It is also important to realize that the contest is not merely for Satan’s sake.  Remember that it has been played out from the very throneroom of heaven, therefore its observers are the universe.  It is demonstrated literally to all that, at least for the human believer, sin (rebellion) does not have to be inescapable.

Still Job does not understand what has happened.  It is startling to realize that nowhere in the book does God ever tell him why.  Nowhere is this human given to understand that the battle fought in his life has cosmic significance.  But then could he ever comprehend that he is the proof which refutes what Satan thinks cannot be avoided?  Jehovah of Covenant does not explain the importance of what he went through, rather the message is simply, “trust Me, I do know what I am doing.”

The message is the same as when after St Peter is reinstated and informed by Jesus that he will courageously stand up for his faith [John 21], he indicates St John and asks, “what about him?”  Jesus’ reply is “What is that to you? You follow Me” [vv 21-22].  No, God is not obligated to explain everything He does to us, but rather He looks us square in the eye and says, “you be faithful – trust Me!”

The Covenant Name “Jehovah” is used in Job, although as Abraham’s contemporary, he would not be under the Circumcision Covenant.  Yet the relationship here parallels Abraham’s bond with Jehovah: there is the total reliance upon each other for those who have bound themselves together.
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The demand on Job is really not much different than the call on Abraham when Jehovah commands him “Take now your son, your only son Isaac, whom you love, and go to the land of Moriah, and offer him there as a burnt offering …” [Genesis 22:2].  Abraham’s response is the uncomplaining trust of this bond, although he also probably powerfully wrestles with this command as Job wrestles with his circumstances, since Satan does not take vacations during these times.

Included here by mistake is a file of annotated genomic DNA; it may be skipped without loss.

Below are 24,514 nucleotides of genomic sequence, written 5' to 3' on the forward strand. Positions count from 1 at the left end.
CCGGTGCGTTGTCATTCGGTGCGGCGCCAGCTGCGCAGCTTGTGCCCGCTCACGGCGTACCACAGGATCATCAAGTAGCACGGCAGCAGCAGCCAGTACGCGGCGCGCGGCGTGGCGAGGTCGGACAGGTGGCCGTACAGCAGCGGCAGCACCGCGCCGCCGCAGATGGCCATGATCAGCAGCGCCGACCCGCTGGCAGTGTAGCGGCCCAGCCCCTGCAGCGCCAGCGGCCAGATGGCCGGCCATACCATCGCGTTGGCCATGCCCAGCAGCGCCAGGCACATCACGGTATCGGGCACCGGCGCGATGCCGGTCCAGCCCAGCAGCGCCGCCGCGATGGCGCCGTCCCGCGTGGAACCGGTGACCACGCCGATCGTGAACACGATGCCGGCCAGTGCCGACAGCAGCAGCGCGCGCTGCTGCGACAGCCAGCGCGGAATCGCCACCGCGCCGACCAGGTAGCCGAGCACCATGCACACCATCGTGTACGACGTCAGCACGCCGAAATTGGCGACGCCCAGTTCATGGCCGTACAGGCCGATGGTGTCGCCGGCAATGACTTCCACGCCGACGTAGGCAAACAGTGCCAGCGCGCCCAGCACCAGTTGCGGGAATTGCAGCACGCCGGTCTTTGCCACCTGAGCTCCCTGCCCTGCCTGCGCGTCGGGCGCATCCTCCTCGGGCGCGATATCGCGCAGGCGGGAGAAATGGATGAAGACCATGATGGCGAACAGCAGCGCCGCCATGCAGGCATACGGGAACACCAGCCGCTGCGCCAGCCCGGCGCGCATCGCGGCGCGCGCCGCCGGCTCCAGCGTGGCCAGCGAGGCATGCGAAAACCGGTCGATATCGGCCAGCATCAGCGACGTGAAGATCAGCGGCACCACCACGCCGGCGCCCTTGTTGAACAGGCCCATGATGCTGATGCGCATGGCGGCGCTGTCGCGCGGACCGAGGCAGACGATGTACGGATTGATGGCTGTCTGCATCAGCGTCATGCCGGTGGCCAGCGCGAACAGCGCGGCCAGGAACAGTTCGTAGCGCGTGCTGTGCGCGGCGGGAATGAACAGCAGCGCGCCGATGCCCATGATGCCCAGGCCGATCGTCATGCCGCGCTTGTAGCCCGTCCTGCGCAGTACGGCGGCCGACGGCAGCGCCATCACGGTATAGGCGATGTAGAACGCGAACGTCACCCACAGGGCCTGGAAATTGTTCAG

Is the contest only for 4,000 years ago?   In a congregation where I once served, there was a older woman who was dying of a painful cancer.  Yet every time that I visited her, staff and even doctors would take me aside and remark how this woman would patiently wait for medication and without a miss would always thank them for whatever they did – all in spite of the great pain that they knew she had.  When she died, probably half of the congregation at the funeral was from the hospital.  Like Job, she probably had no idea why she should be the battleground for suffering.  But like the Book of Job, we know.

And even here, Satan walks away, shaking his head in bewilderment.



An emailed response to this post asks this question:

>  you wrote in relation to Job’s suffering that sin is not inevitable.
>  This is a question in my mind as I have thought that sin is
>  inevitable with our sinful nature. I would need this clarified in my mind.

The post in reply to this question is “Revisiting Inevitable Sin